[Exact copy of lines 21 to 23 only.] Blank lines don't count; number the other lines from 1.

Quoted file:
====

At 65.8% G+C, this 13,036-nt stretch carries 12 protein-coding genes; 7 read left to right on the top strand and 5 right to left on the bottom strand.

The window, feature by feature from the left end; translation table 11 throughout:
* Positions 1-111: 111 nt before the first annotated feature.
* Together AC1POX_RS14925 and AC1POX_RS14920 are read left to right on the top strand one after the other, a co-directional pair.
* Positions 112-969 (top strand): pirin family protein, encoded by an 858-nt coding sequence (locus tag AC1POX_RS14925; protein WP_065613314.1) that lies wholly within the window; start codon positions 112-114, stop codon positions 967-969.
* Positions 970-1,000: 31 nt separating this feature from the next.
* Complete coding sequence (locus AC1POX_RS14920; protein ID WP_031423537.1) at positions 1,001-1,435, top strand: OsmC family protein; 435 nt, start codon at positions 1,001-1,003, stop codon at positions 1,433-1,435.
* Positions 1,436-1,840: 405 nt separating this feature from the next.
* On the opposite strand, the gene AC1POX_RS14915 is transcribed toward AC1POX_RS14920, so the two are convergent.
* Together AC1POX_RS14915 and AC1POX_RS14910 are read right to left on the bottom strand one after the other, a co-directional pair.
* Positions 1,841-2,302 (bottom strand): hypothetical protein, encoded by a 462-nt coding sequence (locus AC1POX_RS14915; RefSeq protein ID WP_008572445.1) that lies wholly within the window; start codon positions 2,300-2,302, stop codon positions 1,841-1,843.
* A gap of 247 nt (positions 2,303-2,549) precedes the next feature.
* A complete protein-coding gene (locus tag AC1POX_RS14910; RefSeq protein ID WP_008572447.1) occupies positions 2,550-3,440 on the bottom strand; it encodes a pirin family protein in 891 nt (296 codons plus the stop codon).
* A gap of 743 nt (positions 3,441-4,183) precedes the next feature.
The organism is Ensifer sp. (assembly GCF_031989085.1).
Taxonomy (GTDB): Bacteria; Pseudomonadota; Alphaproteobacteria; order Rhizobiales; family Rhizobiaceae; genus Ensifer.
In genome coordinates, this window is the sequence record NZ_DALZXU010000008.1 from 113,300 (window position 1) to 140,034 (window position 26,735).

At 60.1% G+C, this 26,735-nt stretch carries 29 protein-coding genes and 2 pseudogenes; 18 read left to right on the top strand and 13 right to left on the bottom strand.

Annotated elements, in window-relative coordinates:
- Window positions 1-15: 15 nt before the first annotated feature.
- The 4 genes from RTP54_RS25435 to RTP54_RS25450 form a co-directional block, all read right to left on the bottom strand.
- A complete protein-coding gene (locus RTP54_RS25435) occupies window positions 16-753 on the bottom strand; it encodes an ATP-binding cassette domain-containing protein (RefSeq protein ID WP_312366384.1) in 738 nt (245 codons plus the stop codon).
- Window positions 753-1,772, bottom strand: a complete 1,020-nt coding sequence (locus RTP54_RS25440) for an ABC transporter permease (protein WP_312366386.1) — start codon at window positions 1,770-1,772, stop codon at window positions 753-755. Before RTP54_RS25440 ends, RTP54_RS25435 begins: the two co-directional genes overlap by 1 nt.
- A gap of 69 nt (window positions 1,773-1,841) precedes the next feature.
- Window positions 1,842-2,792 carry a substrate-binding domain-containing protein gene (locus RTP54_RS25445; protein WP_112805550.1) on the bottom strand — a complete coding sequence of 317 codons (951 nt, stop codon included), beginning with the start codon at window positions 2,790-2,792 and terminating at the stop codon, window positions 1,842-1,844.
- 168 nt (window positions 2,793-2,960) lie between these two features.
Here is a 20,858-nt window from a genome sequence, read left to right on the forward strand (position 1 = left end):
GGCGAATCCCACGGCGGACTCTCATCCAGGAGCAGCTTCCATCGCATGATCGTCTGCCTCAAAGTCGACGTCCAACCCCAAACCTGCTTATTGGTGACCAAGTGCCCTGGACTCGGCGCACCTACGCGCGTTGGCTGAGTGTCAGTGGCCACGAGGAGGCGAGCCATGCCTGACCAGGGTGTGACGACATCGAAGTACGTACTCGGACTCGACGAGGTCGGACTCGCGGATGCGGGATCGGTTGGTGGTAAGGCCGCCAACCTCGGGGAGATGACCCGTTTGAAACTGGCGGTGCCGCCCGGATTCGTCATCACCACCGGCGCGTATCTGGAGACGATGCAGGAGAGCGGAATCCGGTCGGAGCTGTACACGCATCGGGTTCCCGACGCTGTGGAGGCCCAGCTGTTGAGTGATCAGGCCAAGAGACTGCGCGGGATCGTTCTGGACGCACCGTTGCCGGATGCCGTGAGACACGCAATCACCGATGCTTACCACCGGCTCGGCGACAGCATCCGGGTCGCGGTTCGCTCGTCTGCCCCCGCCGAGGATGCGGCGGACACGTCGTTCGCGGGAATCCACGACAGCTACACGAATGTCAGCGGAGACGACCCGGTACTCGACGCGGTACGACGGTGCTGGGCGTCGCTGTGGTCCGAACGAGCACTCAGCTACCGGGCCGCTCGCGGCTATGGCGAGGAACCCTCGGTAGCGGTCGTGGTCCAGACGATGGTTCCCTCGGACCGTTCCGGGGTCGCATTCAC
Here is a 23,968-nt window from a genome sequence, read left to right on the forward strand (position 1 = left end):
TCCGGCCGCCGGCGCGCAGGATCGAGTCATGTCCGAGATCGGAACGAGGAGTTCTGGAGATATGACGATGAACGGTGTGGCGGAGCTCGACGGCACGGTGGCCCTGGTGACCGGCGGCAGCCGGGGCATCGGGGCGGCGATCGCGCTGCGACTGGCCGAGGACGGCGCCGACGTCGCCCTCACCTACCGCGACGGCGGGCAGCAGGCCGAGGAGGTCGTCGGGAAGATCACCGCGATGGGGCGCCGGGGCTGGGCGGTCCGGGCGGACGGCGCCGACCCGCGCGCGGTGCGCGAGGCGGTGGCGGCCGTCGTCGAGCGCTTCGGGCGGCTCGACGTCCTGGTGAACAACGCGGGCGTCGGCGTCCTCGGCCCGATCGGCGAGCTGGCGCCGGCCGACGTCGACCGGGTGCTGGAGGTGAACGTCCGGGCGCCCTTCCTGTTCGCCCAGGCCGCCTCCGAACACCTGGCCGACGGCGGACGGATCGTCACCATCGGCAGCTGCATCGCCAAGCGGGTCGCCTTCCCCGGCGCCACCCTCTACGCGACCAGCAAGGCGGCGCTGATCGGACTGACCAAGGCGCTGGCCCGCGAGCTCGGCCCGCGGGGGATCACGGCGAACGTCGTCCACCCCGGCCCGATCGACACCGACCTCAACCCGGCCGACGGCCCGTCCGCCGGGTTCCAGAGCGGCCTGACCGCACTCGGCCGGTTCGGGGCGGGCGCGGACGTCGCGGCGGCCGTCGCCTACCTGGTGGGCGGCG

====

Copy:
- The 4 genes from RTP54_RS25435 to RTP54_RS25450 form a co-directional block, all read right to left on the bottom strand.
- A complete protein-coding gene (locus RTP54_RS25435) occupies window positions 16-753 on the bottom strand; it encodes an ATP-binding cassette domain-containing protein (RefSeq protein ID WP_312366384.1) in 738 nt (245 codons plus the stop codon).
- Window positions 753-1,772, bottom strand: a complete 1,020-nt coding sequence (locus RTP54_RS25440) for an ABC transporter permease (protein WP_312366386.1) — start codon at window positions 1,770-1,772, stop codon at window positions 753-755. Before RTP54_RS25440 ends, RTP54_RS25435 begins: the two co-directional genes overlap by 1 nt.